Emmanuel Sison

Making reading affordable

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By Rose May Y. Cabacang; Photos by Lester G. Babiera

SisonIT HAS been said that good things come with a great price. But for Booksale founder Emmanuel Sison, a good read need not be expensive.

For as low as five pesos, anyone can already buy New York Times bestsellers and even rare fiction and non-fiction titles from Booksale. Quality second-hand books, including hard and paper-bound book novels, comics, magazines, and text books are sold at very affordable prices.

With a reputation of selling quality, yet affordable books, people still frequent the 86 branches at Booksale nationwide even in the face of economic slowdown. “Other companies thought that because there’s recession, people will stop buying books. I say no, the book buyer and book lover would forego eating but he will buy his book,” said Sison, president and chairman of Visual Mix Inc., which owns all Booksale stores.

Unlike other companies that were slapped by the recent recession hard on the face, recession proved to be a pat on the back for Sison. Visual Mix was hit hard during the Asian financial crisis of 1997 because it was not prepared. A saying goes that bad luck comes in threes, but once is enough for Sison. When the recent global economic recession hit the Philippines, Visual Mix was prepared.

“Before, all businesses operate on bank credit, you import products using letters of credit then you pay the bank. In 1997, banks closed these credits and in turn several companies lacked sources of bank credit. It was really tough but we managed to survive,” he told the Varsitarian.

He added that during the 1997 Asian crisis, no one was willing to lend credit but the recent recession was just ‘survivable.’

Sison, 67, imports his books with the help of his daughters from the United States and sells them in Booksale at cheaper prices.

“While they were holding back, I was doubling my importation in such that my problem was where to store the books I imported. I doubled my importation because they were giving away books in America at 60 to 80 percent discount,” he said.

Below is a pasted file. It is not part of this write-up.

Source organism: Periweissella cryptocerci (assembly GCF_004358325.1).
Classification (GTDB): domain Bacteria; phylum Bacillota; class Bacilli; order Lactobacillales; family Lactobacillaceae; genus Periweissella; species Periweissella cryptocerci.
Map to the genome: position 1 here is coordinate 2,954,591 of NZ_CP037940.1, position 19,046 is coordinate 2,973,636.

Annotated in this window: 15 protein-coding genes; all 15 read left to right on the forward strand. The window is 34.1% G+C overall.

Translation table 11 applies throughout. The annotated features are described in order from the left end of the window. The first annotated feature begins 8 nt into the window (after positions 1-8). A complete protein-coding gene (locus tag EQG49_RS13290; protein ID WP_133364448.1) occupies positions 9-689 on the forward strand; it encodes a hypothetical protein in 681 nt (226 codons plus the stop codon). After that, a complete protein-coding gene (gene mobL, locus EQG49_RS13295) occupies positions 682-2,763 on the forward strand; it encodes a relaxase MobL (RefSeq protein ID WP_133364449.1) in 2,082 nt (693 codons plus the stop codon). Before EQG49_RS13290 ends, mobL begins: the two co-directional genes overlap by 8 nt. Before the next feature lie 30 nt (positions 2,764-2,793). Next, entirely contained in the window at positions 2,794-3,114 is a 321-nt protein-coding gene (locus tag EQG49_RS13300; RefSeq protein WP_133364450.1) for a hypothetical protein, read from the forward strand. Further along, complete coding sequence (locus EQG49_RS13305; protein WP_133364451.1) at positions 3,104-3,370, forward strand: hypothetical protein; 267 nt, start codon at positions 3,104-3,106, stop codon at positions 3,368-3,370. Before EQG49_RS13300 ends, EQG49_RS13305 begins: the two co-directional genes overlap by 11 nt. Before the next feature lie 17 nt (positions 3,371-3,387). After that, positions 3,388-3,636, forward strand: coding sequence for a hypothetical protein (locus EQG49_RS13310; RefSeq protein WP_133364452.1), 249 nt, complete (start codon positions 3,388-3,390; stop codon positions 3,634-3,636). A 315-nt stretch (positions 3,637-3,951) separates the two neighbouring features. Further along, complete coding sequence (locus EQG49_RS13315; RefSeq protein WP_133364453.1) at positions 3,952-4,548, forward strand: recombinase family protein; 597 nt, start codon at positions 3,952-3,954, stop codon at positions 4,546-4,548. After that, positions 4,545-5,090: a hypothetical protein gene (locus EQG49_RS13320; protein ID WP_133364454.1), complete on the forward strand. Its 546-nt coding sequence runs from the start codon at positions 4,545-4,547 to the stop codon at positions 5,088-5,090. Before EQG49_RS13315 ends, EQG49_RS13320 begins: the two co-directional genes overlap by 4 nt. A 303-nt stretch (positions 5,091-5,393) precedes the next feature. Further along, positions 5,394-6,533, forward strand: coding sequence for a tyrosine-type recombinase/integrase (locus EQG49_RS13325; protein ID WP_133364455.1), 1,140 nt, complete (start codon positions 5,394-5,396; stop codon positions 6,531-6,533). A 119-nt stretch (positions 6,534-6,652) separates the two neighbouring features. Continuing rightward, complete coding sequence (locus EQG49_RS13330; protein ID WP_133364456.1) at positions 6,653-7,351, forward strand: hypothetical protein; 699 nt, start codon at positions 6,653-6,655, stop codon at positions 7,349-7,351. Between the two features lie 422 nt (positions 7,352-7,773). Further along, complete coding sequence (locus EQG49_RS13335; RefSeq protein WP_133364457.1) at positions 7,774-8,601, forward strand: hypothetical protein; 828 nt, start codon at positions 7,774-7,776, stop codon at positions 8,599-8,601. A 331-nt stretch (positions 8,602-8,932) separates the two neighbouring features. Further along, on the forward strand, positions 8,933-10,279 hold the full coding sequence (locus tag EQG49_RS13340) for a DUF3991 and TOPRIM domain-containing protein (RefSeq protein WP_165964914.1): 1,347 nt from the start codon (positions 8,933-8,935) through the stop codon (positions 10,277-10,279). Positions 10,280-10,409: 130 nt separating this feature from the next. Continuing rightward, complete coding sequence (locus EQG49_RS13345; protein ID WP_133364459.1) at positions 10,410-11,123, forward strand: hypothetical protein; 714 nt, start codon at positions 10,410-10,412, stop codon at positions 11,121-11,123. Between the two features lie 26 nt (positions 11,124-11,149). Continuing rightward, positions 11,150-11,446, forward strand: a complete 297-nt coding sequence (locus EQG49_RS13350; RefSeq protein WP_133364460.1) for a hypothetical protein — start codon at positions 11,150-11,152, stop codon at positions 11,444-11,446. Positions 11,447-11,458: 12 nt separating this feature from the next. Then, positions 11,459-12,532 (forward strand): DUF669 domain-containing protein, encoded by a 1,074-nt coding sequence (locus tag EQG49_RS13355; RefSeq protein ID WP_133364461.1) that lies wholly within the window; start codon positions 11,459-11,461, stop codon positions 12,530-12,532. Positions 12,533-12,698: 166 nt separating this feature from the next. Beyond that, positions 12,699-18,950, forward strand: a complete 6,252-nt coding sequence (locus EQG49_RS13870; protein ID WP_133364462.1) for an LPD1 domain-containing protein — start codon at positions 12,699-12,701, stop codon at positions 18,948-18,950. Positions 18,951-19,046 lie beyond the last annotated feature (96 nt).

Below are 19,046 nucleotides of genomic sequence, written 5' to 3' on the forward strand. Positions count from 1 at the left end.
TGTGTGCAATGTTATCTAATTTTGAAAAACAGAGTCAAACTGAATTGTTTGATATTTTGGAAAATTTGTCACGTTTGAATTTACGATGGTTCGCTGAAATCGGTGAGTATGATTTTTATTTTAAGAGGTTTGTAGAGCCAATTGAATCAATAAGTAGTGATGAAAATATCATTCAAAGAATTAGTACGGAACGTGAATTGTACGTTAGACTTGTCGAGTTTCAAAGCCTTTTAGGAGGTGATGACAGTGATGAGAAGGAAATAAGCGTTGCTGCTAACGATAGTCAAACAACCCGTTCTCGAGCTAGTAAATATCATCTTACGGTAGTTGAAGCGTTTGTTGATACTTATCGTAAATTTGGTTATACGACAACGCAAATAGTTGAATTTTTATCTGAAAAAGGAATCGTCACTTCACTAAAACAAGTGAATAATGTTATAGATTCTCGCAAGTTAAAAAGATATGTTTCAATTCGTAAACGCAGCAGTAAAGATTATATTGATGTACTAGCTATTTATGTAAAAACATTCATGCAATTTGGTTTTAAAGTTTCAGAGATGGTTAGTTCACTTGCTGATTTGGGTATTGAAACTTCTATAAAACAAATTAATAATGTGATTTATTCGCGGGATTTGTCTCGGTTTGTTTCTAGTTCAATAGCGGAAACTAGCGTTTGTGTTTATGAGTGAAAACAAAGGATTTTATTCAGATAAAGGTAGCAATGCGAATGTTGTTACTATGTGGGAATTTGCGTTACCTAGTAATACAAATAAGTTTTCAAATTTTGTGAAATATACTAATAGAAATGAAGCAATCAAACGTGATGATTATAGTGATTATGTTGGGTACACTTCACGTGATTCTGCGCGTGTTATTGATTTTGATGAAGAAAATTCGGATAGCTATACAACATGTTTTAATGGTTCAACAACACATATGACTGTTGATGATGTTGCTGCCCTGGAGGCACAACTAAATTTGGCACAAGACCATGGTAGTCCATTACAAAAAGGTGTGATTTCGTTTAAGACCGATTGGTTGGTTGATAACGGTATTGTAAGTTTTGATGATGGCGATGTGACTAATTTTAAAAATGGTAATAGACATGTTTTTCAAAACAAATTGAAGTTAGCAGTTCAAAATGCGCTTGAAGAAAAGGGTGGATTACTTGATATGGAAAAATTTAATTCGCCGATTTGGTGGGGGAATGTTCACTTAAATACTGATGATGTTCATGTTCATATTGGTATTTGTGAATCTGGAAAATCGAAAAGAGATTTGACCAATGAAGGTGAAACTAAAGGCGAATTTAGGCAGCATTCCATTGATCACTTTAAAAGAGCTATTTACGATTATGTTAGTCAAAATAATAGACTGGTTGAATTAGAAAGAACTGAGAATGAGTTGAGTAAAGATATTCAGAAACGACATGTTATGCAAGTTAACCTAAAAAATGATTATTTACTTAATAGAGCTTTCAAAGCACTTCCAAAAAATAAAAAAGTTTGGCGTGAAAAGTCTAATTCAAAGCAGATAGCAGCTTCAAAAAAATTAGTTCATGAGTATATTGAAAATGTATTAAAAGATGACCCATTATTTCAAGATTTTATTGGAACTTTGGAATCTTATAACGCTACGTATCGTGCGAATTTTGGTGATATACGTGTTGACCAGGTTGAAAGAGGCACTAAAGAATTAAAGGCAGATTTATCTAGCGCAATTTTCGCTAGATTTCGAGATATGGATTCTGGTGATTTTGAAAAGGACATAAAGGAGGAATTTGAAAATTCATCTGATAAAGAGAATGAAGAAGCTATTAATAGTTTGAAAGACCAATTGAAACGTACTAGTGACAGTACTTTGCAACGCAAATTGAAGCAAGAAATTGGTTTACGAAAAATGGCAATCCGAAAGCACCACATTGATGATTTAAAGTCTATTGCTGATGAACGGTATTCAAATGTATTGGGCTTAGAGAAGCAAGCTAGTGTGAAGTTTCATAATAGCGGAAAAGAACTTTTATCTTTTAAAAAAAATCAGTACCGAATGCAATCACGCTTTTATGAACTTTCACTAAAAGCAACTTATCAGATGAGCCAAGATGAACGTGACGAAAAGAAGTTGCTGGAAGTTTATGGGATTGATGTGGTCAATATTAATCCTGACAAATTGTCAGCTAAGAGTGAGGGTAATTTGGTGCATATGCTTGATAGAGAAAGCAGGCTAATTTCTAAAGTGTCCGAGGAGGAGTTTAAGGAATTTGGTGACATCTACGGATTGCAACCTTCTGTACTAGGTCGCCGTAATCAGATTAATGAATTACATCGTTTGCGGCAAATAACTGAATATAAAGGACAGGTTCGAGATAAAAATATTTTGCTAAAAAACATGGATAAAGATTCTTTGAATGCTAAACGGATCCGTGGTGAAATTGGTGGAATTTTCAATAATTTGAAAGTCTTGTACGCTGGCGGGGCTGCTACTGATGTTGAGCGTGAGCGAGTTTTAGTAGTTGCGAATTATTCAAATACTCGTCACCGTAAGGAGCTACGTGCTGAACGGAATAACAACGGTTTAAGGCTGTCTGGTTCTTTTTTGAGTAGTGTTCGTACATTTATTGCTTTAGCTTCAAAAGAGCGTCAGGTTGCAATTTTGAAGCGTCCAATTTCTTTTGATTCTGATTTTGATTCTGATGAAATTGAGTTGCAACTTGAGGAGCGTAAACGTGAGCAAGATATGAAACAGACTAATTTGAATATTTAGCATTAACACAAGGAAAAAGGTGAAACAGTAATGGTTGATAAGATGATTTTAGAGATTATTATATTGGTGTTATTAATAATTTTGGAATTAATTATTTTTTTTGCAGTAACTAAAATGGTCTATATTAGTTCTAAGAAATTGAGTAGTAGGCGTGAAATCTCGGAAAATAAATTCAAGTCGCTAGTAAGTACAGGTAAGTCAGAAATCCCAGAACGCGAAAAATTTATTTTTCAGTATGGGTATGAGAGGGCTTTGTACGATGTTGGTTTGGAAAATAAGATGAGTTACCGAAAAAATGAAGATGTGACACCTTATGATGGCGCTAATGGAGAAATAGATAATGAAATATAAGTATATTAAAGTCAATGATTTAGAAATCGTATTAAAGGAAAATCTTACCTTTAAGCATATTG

Poverty, polio and prostate cancer

Before becoming a successful businessman, Sison struggled from polio and poverty. Sison, however, did not let these get the best of him. Instead of drowning in self-pity, Sison used his impairment as a motivating tool to be an achiever. He worked hard to achieve his goals.

“This impairment made me compensate,” said Sison, whose right arm is shorter than the other. “In my old reckoning, I believe that I should be left six feet under the ground. But I dreamed. Although it can’t be fulfilled, at least you dreamed.”

To finish college, Sison, for four years, worked as an assistant to the secretary of the Dean of the Faculty of Philosophy and Letters (Philets) under the UST Rector’s scholarship, for four years, despite his impairment. He earned a degree in Literature from Philets.

“When I reached college, I took matters into my own hands,” he said. “That’s what I also taught my kids. They hated my guts because the discipline was too much. I asked them to stand on their own.”

Sison also earned extra bucks by writing term papers for students. In the process, he also honed his writing skills, which he was already harnessing as an editor of Philets student publication Blue Quill and a news writer for the Varsitarian.

The drive to realize his dreams pushed him to enter advertising and marketing. He taught marketing for a few years at the Graduate School of Business in De La Salle University and in UST from 1970-1982.

“Intellectuals do not have money. I decided to make mine through advertising and marketing. Besides, with marketing, you have a lot of readings and a little economics here and there,” he explained.

In 1997, Sison was diagnosed with prostate cancer. Having experienced polio, he already knew how to deal with the pains of cancer, which he considered just another challenge written in his life.

“My other arm is shorter than the other, it’s because of polio. Other people would easily give up but I did not let polio stop me from doing what I want,” he said. “Now I am faced with prostate cancer, but the way I see it, cancer has helped me become stronger.”

Sison declined chemotherapy. Rather, he chose alternative medicine treatment, taking 24 vitamins and medicines every day.

Living life to the fullest inspired him to start writing his third book If you still want to live, which will hit the stands soon. His first two books, Tales from the Land of Salt, were a two-part compilation of folk tales and legends from his home province Pangasinan.

Birth of Booksale

Coming from a poor family, Sison recognized the troubles of high school and college book lovers who struggle with expensive books.

“I am a book lover myself and not all people could buy books because of the high prices,” he said.

While walking along the busy streets of Recto and Avenida, which are filled with sidewalk book vendors, Sison got the idea of selling second-hand books at low prices.

He set up the first outlet of Booksale at Cinema Square in Makati in 1980 with a capital of P20,000. Rare books, comics, romance novels, magazines, both old and new were sold in the store with a dreamy and bookish ambiance that effortlessly grabbed the attention of book afficionados.

“Unlike other bookstores, Booksale offers people the reading environment they want. With no one bothering you, and giving you all the time you need to choose a book at affordable prices. Who would say no to that?”

For Sison, Booksale has helped his crusade to cure the deteriorating culture of reading by espousing the belief that a good read need not take your lunch money.

“I’m lucky not only because I made money from the books I love, but also I made other people happy through these books.” he said With reports from Mary Joy T. de Lara Tomasino